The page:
Current Climate Talks Raise Doubts About Post-Kyoto Treaty
Climate change is the biggest threat humanity faces today. Opening for the climate current climate talks on May 2, hosted by Germany and Mexico, in Petersberg, Germany, Mexican President Felipe Calderon said, “We need to show the world how serious the threat is.” The serious threat of climate change requires a successor to the Kyoto Protocol be crafted. Can the Petersberg conference, where representatives of 45 countries are meeting through May 4, help move things along so it can created?
German Environment Minister Norbert Roettgen sure hopes so. He said the main reason for the current conference is “to get the process moving again.” The next UN climate summit will be in Cancun, Mexico, on November 29 through December 10. Roettgen said the goal of the current conference in Germany is to “pave the way to a good result in Cancun. He added, “Nobody wants another big disappointment.” In other words, nobody wants a repeat of Copenhagen, where only a ‘goal’ could be decided upon.
The goal of the Copenhagen Accord, backed by around 120 nations, is to limit the increase in average world temperatures to below 2 Celsius (3.6 F) above pre-industrial times. German Chancellor Angela Merkel said during the opening of the conference, “We have to realize that we have quite a long way to go to reach the 2-degree-goal.”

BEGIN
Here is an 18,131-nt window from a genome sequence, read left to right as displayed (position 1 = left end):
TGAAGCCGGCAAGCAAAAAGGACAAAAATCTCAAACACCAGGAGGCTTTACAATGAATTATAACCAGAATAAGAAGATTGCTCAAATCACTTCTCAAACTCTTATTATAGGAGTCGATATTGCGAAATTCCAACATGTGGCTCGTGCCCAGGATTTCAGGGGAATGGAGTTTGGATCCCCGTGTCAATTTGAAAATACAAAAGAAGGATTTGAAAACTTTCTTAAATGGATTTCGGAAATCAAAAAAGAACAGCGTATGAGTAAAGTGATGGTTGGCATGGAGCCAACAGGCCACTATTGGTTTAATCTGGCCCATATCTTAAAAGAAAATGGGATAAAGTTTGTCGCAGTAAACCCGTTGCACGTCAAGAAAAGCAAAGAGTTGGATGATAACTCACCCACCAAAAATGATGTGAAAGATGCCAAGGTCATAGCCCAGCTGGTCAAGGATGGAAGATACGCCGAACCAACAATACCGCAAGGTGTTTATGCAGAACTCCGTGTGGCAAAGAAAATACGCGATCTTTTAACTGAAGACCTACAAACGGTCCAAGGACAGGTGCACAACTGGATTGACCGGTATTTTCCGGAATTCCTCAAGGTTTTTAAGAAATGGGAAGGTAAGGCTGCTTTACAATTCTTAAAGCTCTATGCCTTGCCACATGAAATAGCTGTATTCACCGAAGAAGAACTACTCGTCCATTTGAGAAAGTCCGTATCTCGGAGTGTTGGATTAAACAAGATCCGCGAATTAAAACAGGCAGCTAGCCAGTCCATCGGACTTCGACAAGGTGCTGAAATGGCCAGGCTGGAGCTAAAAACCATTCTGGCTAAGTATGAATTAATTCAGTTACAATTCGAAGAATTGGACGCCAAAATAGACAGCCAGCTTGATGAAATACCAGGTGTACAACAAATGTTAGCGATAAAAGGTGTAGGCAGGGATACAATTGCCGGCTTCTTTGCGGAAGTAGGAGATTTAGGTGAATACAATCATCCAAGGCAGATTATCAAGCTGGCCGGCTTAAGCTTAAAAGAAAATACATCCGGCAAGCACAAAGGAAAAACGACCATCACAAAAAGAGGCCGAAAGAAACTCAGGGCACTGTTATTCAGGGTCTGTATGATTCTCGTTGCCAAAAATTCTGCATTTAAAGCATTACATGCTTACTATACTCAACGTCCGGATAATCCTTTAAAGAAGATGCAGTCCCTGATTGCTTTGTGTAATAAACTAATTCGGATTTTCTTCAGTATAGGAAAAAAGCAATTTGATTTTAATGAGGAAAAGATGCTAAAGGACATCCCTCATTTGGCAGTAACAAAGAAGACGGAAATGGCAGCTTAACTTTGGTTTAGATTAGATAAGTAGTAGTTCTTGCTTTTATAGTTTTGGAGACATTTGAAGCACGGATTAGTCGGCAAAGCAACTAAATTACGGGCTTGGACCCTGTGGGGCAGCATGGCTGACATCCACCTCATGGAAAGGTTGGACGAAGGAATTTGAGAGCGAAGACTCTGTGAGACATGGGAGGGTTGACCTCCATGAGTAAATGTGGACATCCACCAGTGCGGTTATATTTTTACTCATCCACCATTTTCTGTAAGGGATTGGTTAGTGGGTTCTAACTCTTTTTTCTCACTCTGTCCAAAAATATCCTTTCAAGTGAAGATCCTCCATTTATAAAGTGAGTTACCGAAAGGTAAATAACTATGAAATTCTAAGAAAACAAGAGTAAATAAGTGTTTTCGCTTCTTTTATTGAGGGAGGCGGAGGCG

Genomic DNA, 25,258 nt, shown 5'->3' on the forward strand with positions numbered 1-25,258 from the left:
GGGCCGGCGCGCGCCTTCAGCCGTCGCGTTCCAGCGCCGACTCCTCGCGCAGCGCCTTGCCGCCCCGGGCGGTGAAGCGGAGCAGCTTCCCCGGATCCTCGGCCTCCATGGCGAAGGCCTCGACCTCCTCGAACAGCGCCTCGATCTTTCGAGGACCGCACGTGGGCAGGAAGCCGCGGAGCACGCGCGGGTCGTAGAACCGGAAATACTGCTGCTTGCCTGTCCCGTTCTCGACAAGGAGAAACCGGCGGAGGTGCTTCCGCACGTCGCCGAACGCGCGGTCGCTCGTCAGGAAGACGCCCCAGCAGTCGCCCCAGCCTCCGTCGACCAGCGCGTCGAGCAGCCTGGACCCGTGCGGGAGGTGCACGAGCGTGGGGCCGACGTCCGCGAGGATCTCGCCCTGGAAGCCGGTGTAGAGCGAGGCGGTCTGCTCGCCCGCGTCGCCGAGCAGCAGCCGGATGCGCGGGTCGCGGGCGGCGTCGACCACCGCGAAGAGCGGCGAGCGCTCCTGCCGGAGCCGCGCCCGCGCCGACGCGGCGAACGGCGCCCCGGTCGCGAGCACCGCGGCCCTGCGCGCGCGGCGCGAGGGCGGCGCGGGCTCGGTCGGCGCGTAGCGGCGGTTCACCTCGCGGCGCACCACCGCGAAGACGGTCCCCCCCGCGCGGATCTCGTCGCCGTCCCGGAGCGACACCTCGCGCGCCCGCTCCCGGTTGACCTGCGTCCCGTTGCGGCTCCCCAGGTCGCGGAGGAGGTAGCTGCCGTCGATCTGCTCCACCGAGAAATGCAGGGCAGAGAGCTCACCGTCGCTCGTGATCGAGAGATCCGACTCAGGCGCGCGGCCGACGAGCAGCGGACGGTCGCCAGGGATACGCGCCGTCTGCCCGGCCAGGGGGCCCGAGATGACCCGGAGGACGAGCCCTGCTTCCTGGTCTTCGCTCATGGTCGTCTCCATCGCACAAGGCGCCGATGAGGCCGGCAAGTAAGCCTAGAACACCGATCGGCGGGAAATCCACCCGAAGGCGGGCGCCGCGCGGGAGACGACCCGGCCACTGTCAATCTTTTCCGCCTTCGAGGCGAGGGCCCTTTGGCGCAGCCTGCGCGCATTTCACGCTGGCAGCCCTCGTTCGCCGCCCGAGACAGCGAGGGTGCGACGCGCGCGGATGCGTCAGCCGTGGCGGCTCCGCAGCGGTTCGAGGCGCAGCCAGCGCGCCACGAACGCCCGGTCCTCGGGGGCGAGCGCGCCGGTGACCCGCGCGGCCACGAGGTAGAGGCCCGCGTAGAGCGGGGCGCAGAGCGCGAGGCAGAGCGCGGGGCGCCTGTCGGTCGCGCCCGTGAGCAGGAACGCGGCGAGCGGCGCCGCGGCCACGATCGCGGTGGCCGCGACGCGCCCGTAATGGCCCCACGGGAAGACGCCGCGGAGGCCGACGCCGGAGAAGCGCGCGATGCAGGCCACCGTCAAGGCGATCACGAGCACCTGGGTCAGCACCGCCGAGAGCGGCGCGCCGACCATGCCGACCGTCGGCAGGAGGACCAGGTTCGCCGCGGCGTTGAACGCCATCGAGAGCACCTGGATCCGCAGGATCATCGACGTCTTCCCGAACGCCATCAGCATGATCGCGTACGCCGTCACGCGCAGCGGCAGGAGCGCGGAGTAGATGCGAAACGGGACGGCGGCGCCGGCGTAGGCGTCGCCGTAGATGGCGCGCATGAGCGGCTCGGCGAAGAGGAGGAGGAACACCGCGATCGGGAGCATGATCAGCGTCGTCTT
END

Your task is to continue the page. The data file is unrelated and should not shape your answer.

What could not be agreed on in Copenhagen is how to reach that goal and how to provide funds to reach it. The Copenhagen Accord outlines $100 billion in annual climate aid from 2020. Reuters reported that a document prepared for Petersberg by Germany and Mexico said, “Financing negotiations seem to have been caught by the vicious circle ‘no money, no action – no action, no money”
On Monday, Yvo De Boer, outgoing head of the UN Framework Convention on Climate Change (UNFCCC), said in a speech that that the fate of the Kyoto Protocol beyond 2012 was on “everybody’s minds but, unfortunately, no one’s lips.” Kyoto binds almost 40 nations to reduce greenhouse gas (GHG) emissions by at least 5.2 percent below 1990 levels by 2008 to 2012.
De Boer told the 45 representatives, it is their “political responsibility as ministers to take this thorny topic by the horns…and that in turn will mean the end of the Kyoto Protocol.” De Boer added that it appeared “highly unlikely” that Kyoto backers would agree to new targets after 2012 that were binding if the U.S. only had targets in its domestic laws. Climate change legislation stalled in the U.S. Senate.